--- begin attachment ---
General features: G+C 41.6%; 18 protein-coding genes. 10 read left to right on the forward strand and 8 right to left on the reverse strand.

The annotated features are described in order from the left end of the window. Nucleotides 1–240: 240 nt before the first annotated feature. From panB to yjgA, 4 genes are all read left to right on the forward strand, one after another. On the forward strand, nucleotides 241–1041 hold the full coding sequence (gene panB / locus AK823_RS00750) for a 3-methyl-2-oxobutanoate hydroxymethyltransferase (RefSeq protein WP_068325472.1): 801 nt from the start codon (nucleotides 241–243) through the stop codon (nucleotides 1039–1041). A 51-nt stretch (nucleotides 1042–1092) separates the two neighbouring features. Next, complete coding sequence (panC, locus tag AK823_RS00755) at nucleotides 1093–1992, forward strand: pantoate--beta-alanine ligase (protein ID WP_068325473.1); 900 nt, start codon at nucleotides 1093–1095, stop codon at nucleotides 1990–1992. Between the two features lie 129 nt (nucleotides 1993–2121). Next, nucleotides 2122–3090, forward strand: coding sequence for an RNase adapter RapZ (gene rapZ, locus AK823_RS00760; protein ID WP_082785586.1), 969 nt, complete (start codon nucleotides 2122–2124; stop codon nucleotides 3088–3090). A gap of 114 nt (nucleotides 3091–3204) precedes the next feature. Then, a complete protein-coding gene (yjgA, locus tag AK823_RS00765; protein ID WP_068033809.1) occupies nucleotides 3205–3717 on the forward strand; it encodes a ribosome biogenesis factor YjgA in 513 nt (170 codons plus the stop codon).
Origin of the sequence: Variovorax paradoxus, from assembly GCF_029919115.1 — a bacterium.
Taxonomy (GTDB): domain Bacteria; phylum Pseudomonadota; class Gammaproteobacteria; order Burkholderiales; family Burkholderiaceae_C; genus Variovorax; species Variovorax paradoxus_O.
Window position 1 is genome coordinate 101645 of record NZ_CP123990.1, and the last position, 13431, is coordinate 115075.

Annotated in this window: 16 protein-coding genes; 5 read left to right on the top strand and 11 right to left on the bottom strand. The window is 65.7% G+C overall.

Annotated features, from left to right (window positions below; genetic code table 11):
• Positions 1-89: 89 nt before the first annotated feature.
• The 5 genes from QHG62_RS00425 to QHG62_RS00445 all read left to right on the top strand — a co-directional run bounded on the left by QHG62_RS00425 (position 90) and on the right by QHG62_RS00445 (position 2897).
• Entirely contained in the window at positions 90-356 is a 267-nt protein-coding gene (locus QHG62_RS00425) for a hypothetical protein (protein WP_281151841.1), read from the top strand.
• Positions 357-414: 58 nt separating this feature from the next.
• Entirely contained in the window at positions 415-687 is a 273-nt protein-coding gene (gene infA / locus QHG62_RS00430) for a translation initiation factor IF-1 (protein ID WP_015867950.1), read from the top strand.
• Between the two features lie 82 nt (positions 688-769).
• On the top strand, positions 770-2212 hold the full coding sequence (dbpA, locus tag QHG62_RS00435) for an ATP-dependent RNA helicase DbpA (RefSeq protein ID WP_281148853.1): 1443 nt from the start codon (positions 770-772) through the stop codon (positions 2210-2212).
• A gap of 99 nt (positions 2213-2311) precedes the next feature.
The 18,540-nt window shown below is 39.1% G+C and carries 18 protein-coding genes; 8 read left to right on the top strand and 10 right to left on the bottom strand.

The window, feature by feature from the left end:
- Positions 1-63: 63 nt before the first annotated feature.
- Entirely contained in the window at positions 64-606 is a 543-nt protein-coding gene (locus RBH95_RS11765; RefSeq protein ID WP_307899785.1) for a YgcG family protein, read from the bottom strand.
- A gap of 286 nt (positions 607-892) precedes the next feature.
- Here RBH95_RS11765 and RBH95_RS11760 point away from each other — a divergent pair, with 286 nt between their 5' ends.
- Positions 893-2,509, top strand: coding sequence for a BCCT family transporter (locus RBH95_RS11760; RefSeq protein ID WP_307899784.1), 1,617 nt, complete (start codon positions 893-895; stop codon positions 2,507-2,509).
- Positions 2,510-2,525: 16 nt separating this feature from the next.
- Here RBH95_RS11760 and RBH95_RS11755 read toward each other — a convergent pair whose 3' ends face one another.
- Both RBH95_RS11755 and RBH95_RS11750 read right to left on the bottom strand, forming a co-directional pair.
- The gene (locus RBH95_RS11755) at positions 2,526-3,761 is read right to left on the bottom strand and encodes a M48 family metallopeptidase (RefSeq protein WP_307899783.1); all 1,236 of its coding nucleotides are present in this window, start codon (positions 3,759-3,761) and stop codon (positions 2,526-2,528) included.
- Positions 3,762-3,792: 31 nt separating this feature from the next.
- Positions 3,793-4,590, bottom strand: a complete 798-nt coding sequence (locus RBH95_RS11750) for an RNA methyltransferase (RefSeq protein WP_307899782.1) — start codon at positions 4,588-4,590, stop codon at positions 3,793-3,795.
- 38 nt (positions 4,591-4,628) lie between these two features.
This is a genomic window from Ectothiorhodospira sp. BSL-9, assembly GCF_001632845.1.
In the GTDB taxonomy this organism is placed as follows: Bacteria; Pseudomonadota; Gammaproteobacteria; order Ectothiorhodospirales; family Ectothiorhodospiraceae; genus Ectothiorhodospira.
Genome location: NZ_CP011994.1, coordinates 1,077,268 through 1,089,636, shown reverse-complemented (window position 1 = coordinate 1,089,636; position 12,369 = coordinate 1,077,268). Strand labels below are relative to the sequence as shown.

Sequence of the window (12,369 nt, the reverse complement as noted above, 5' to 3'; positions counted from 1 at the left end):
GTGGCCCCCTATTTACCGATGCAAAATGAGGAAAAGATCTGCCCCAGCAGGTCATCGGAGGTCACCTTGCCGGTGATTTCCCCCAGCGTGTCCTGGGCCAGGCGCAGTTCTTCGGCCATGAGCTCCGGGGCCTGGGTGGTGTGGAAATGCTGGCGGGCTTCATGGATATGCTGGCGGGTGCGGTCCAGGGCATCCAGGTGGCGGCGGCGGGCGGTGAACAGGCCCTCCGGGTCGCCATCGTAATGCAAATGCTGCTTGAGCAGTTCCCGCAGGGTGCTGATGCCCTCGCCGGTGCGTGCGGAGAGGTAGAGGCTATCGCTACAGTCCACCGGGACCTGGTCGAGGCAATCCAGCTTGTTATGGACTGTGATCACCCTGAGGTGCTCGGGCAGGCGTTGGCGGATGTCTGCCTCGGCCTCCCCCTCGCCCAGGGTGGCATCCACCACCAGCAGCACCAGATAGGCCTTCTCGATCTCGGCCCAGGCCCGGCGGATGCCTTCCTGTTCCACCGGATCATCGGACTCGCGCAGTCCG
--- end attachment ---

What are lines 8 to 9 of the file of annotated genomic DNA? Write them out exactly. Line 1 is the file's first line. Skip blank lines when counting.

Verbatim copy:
• Positions 1-89: 89 nt before the first annotated feature.
• The 5 genes from QHG62_RS00425 to QHG62_RS00445 all read left to right on the top strand — a co-directional run bounded on the left by QHG62_RS00425 (position 90) and on the right by QHG62_RS00445 (position 2897).